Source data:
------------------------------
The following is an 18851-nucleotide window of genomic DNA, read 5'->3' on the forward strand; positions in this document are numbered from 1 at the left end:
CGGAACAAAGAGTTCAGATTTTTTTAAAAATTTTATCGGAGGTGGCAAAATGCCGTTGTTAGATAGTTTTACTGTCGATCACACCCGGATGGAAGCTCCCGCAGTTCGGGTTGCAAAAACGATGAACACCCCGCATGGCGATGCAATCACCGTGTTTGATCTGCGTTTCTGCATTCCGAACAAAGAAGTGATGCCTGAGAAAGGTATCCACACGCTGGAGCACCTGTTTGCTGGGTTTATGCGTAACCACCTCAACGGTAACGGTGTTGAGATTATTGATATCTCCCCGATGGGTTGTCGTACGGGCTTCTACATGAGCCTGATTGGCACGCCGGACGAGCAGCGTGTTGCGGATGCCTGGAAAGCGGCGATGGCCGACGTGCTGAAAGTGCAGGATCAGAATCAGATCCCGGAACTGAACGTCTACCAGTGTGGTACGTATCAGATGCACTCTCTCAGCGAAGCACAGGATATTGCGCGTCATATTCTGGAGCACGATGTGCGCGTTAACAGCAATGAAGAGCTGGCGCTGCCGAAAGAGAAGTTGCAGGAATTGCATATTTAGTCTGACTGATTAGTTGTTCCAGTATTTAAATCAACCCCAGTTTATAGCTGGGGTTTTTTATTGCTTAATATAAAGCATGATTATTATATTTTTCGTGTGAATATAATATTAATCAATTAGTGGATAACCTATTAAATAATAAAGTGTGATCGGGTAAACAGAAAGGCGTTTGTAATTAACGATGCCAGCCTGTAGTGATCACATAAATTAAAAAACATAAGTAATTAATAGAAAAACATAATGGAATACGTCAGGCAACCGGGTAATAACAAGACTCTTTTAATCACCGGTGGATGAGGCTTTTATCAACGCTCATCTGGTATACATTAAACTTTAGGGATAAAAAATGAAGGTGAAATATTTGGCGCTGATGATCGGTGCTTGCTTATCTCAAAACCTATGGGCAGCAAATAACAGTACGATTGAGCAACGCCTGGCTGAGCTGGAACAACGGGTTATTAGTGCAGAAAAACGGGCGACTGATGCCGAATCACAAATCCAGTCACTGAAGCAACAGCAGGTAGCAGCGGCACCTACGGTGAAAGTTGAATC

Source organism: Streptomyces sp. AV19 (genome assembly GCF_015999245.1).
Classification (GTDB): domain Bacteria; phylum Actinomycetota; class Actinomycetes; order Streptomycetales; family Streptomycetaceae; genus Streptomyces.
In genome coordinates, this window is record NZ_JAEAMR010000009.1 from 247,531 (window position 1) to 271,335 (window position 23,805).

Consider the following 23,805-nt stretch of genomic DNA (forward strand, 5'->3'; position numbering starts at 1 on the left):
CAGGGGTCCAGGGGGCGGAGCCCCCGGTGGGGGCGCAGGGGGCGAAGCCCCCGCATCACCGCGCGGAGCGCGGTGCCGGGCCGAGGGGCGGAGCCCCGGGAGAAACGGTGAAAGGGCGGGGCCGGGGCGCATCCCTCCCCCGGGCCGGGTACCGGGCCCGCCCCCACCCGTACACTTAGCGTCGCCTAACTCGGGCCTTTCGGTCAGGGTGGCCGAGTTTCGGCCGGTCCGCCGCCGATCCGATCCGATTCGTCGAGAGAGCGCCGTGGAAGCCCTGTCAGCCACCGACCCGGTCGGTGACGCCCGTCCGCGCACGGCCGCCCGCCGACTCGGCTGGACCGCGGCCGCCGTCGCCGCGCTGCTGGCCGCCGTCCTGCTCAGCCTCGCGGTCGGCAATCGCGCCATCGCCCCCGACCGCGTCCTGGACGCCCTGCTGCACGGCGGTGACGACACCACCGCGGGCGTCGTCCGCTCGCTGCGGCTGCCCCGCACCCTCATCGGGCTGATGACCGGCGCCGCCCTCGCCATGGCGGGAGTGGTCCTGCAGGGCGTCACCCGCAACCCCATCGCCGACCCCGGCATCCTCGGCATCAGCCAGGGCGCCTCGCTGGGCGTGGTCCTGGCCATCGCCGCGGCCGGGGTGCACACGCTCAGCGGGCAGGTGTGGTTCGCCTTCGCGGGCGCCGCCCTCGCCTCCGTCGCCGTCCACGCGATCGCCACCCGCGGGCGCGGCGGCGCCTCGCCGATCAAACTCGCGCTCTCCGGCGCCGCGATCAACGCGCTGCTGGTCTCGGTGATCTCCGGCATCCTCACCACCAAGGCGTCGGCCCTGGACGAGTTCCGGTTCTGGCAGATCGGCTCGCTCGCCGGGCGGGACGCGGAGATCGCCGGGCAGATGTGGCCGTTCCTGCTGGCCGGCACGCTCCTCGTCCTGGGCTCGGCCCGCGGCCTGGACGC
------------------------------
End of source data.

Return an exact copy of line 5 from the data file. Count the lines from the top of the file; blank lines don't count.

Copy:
In genome coordinates, this window is record NZ_JAEAMR010000009.1 from 247,531 (window position 1) to 271,335 (window position 23,805).